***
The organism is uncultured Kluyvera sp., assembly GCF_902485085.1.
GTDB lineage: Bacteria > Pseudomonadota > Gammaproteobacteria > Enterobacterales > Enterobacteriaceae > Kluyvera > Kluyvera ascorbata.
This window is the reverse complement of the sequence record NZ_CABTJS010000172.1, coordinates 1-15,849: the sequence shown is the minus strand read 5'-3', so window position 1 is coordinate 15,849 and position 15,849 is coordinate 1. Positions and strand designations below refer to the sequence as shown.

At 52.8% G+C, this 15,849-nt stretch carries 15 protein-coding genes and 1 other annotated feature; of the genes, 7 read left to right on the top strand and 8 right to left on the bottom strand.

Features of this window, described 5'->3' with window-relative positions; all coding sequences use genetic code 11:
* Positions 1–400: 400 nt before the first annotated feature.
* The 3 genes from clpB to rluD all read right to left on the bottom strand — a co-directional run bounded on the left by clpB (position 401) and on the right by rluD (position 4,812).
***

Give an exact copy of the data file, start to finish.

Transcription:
The organism is uncultured Kluyvera sp., assembly GCF_902485085.1.
GTDB lineage: Bacteria > Pseudomonadota > Gammaproteobacteria > Enterobacterales > Enterobacteriaceae > Kluyvera > Kluyvera ascorbata.
This window is the reverse complement of the sequence record NZ_CABTJS010000172.1, coordinates 1-15,849: the sequence shown is the minus strand read 5'-3', so window position 1 is coordinate 15,849 and position 15,849 is coordinate 1. Positions and strand designations below refer to the sequence as shown.

At 52.8% G+C, this 15,849-nt stretch carries 15 protein-coding genes and 1 other annotated feature; of the genes, 7 read left to right on the top strand and 8 right to left on the bottom strand.

Features of this window, described 5'->3' with window-relative positions; all coding sequences use genetic code 11:
* Positions 1–400: 400 nt before the first annotated feature.
* The 3 genes from clpB to rluD all read right to left on the bottom strand — a co-directional run bounded on the left by clpB (position 401) and on the right by rluD (position 4,812).